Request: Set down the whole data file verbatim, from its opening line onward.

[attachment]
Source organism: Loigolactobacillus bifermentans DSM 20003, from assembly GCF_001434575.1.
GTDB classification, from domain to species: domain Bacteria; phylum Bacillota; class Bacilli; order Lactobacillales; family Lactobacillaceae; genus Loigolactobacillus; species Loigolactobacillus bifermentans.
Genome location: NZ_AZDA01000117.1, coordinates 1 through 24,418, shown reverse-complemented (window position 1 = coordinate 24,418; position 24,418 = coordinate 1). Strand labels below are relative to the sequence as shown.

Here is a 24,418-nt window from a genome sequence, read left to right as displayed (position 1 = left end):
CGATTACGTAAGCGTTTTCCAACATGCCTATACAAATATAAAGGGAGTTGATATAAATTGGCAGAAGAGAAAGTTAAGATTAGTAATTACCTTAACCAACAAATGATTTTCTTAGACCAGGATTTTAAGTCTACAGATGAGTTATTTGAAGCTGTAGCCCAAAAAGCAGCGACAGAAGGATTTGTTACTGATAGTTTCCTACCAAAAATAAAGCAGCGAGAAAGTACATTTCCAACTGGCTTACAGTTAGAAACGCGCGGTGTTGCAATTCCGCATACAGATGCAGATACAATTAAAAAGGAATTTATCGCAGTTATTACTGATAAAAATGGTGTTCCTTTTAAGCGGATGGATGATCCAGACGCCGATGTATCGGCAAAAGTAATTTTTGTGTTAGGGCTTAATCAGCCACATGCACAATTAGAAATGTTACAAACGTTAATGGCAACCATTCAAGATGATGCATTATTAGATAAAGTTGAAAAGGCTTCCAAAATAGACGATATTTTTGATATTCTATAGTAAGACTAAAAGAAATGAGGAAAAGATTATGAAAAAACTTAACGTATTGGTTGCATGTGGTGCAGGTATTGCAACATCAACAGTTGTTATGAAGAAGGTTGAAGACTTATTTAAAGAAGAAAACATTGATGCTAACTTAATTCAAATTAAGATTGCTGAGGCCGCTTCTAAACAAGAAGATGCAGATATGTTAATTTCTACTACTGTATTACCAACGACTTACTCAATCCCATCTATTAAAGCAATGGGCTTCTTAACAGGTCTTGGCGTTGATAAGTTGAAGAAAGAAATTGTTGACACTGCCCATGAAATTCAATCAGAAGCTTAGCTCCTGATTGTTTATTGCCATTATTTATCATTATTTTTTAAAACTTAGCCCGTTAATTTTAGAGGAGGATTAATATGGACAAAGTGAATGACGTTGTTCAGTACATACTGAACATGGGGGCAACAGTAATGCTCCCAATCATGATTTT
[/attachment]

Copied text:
Source organism: Loigolactobacillus bifermentans DSM 20003, from assembly GCF_001434575.1.
GTDB classification, from domain to species: domain Bacteria; phylum Bacillota; class Bacilli; order Lactobacillales; family Lactobacillaceae; genus Loigolactobacillus; species Loigolactobacillus bifermentans.
Genome location: NZ_AZDA01000117.1, coordinates 1 through 24,418, shown reverse-complemented (window position 1 = coordinate 24,418; position 24,418 = coordinate 1). Strand labels below are relative to the sequence as shown.

Here is a 24,418-nt window from a genome sequence, read left to right as displayed (position 1 = left end):
CGATTACGTAAGCGTTTTCCAACATGCCTATACAAATATAAAGGGAGTTGATATAAATTGGCAGAAGAGAAAGTTAAGATTAGTAATTACCTTAACCAACAAATGATTTTCTTAGACCAGGATTTTAAGTCTACAGATGAGTTATTTGAAGCTGTAGCCCAAAAAGCAGCGACAGAAGGATTTGTTACTGATAGTTTCCTACCAAAAATAAAGCAGCGAGAAAGTACATTTCCAACTGGCTTACAGTTAGAAACGCGCGGTGTTGCAATTCCGCATACAGATGCAGATACAATTAAAAAGGAATTTATCGCAGTTATTACTGATAAAAATGGTGTTCCTTTTAAGCGGATGGATGATCCAGACGCCGATGTATCGGCAAAAGTAATTTTTGTGTTAGGGCTTAATCAGCCACATGCACAATTAGAAATGTTACAAACGTTAATGGCAACCATTCAAGATGATGCATTATTAGATAAAGTTGAAAAGGCTTCCAAAATAGACGATATTTTTGATATTCTATAGTAAGACTAAAAGAAATGAGGAAAAGATTATGAAAAAACTTAACGTATTGGTTGCATGTGGTGCAGGTATTGCAACATCAACAGTTGTTATGAAGAAGGTTGAAGACTTATTTAAAGAAGAAAACATTGATGCTAACTTAATTCAAATTAAGATTGCTGAGGCCGCTTCTAAACAAGAAGATGCAGATATGTTAATTTCTACTACTGTATTACCAACGACTTACTCAATCCCATCTATTAAAGCAATGGGCTTCTTAACAGGTCTTGGCGTTGATAAGTTGAAGAAAGAAATTGTTGACACTGCCCATGAAATTCAATCAGAAGCTTAGCTCCTGATTGTTTATTGCCATTATTTATCATTATTTTTTAAAACTTAGCCCGTTAATTTTAGAGGAGGATTAATATGGACAAAGTGAATGACGTTGTTCAGTACATACTGAACATGGGGGCAACAGTAATGCTCCCAATCATGATTTT